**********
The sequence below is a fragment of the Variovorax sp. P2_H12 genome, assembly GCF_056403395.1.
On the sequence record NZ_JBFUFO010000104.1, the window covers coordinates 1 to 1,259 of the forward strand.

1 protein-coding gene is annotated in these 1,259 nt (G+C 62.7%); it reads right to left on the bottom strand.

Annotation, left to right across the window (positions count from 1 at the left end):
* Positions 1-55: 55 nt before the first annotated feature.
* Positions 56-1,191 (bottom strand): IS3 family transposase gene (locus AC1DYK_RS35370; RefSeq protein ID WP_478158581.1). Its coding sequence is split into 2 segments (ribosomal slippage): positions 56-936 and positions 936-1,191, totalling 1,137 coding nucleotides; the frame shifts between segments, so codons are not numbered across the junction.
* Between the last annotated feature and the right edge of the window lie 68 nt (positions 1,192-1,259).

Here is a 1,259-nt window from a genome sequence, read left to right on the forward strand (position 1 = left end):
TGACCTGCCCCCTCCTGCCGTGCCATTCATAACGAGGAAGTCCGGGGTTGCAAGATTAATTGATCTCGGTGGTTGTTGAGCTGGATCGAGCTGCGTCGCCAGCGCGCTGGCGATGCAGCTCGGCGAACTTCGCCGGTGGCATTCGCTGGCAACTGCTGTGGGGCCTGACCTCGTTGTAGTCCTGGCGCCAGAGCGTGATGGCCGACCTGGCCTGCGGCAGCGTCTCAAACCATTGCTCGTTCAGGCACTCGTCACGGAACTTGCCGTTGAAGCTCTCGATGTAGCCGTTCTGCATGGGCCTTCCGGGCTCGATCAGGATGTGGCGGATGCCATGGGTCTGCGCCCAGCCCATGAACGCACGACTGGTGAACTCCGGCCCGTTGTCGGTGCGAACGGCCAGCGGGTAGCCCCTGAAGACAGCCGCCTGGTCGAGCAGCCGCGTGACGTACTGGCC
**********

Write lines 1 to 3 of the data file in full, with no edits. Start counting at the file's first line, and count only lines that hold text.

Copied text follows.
The sequence below is a fragment of the Variovorax sp. P2_H12 genome, assembly GCF_056403395.1.
On the sequence record NZ_JBFUFO010000104.1, the window covers coordinates 1 to 1,259 of the forward strand.

1 protein-coding gene is annotated in these 1,259 nt (G+C 62.7%); it reads right to left on the bottom strand.